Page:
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Population Health: Not Your Father’s HMO

By Dr. David C. Pate, News and Community
May 5, 2015
Editor’s note: This is the fourth part of an eight-part series that previously appeared in an abridged form in Becker’s Hospital Review.

Last week, I discussed the necessary transformation of the business model to support population health and lower U.S. healthcare costs: a transition from pay for volume (fee-for-service) to pay for value.

To promote the investment of the necessary time, energy, and resources into improving the health of people who are not yet patients, some kind of per-member, per-month payment would be necessary. This would perhaps be analogous to a gym membership.

Further, if we are to also address the second-bucket costs that I have previously referenced in this series, namely the provision of low-value/no-value services, we must address the incentives in the current reimbursement system that promote the use of these services.

It seems to me that the most effective way to structure a workable model is to provide capitation or a percent of premium payments that move health care toward evidence-based medicine and away from inefficiencies.

You may ask, “What is the difference between what I am proposing and the HMOs of the ‘80s and ‘90s?”

My response, and I will deal in generalities since there certainly are exceptions, is that the HMOs, other than a few provider-based HMOs, were driven by insurance companies. I see PCMHs, ACOs, and the integrated delivery networks necessary to truly deliver on the promise of population health to be provider-led. That’s a big difference.

In addition, whereas the focus previously was on just the cost, today’s population health managers must truly embrace better health, better care, and lower costs. To these ends, providers should not be rewarded for decreased costs unless they first can satisfy certain quality and safety measures.

In fact, the financial rewards should consider both quality improvements as well as cost savings, but quality measures must be the threshold for cost savings rewards.

In the ‘80s and ‘90s, though some providers were capitated, most weren’t. Most were paid on a fee-for-service basis, but in a self-defeating model, in which the provider took steep discounts that encouraged the provision of more services while the insurer attempted to control services through denials. Ideally, the population health managers of the future should hold the performance risk and handle utilization internally.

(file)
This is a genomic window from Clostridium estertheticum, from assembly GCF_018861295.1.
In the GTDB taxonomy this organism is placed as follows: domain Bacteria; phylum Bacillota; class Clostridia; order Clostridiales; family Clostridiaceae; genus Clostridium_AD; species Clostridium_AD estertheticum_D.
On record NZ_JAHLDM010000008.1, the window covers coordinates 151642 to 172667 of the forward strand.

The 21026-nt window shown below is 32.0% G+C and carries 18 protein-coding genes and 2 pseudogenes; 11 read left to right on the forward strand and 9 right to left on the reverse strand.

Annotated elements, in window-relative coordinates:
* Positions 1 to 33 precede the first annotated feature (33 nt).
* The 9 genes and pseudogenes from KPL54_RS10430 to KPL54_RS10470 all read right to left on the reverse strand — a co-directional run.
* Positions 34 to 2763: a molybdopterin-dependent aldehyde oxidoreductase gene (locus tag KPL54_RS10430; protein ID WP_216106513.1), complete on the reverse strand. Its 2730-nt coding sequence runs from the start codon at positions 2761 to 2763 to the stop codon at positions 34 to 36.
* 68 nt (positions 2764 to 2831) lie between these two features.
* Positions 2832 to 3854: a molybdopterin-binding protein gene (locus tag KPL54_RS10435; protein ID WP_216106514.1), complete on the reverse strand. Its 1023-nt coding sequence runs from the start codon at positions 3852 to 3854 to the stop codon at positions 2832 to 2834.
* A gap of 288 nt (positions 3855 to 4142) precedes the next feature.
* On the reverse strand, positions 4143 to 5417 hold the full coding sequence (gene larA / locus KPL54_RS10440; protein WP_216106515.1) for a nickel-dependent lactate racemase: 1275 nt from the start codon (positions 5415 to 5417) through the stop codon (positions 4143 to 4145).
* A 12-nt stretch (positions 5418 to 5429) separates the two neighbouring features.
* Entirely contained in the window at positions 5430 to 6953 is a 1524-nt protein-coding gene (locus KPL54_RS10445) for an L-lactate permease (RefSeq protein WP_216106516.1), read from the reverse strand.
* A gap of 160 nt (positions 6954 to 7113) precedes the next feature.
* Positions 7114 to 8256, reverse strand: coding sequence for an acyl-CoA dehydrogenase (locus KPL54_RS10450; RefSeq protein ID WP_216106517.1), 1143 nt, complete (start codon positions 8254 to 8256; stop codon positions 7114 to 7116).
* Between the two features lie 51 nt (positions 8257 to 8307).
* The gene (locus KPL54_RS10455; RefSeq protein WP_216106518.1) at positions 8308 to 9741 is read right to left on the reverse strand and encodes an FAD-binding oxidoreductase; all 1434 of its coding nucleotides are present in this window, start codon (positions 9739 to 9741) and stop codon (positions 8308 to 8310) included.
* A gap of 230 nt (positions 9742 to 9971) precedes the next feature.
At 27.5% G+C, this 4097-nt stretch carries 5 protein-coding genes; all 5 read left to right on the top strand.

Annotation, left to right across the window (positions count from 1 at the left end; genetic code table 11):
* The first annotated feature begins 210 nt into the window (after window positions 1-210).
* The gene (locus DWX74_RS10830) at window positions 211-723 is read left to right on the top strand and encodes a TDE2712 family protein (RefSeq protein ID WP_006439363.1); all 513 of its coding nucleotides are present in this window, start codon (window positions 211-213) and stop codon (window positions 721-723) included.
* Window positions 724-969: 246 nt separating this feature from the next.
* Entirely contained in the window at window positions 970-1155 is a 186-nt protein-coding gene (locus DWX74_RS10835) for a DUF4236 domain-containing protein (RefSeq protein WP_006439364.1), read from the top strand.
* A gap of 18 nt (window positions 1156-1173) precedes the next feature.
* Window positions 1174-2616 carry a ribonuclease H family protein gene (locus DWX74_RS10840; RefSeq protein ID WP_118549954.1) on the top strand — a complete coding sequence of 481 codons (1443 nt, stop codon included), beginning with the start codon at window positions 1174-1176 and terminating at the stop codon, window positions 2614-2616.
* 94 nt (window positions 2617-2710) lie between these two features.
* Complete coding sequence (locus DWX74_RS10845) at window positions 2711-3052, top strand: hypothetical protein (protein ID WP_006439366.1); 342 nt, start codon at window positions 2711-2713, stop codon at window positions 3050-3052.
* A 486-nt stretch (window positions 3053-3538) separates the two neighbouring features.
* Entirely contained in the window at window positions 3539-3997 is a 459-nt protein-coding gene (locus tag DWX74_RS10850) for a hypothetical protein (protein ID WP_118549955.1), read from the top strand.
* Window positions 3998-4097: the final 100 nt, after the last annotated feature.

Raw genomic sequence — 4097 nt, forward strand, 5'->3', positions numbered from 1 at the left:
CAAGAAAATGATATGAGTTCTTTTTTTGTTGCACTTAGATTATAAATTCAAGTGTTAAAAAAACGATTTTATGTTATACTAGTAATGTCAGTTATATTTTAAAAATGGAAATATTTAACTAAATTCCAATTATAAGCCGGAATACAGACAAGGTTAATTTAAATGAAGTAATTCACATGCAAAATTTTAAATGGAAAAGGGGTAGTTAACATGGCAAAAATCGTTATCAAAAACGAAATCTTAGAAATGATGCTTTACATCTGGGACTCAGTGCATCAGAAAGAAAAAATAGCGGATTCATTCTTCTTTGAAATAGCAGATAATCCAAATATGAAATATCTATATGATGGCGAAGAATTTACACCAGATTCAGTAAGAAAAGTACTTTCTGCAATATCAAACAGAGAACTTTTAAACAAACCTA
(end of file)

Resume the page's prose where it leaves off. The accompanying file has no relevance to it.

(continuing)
And though HMO stood for “health maintenance organization,” the focus was disproportionately on sick care, rather than promoting the health of a population. Unfortunately, people changed their health plans often enough that it didn’t make sense for most of these organizations to spend a lot on health, when they were unlikely to see the return on that investment.

And finally, the early models relied on a primary care gatekeeper system. While it is my belief, as a primary care physician myself, that most everyone should be cared for by a primary care physician, there are many conditions that demand early attention by a specialist and other conditions that are better cared for by a specialist. The model needs to be one in which the primary care physician is coordinating care but should not be an impediment to prompt attention by a specialist when needed.

The future entails specialists supporting many primary care providers by tele-consults with the patient in the primary care physician’s office, with electronic access to the complete medical record and tests, and a real-time assessment of the patient to determine in those tough or uncertain cases whether the primary care physician should initiate treatment and follow-up or whether referral is cost-effective.

Keys to the success of population health that often were not employed fully in the early models of care are patient-centeredness (the patient needs to be at the center of the decision-making process and providers need to assess and take into consideration the patient’s treatment goals), an integrated electronic health record which the patient and all care providers have access to, seamless care without the need for the patient to re-register and fill out a separate health history for each visit, an emphasis on quality and safety measures and performance, provider accountability for the outcomes of care and the costs of that care, and a focus on health.

Next, I’ll look at health subpopulations.

About The Author

David C. Pate, M.D., J.D., is president and CEO of St. Luke's Health System, based in Boise, Idaho. Dr. Pate joined the System in 2009. He received his medical degree from Baylor College of Medicine in Houston and his law degree from the University of Houston Law Center.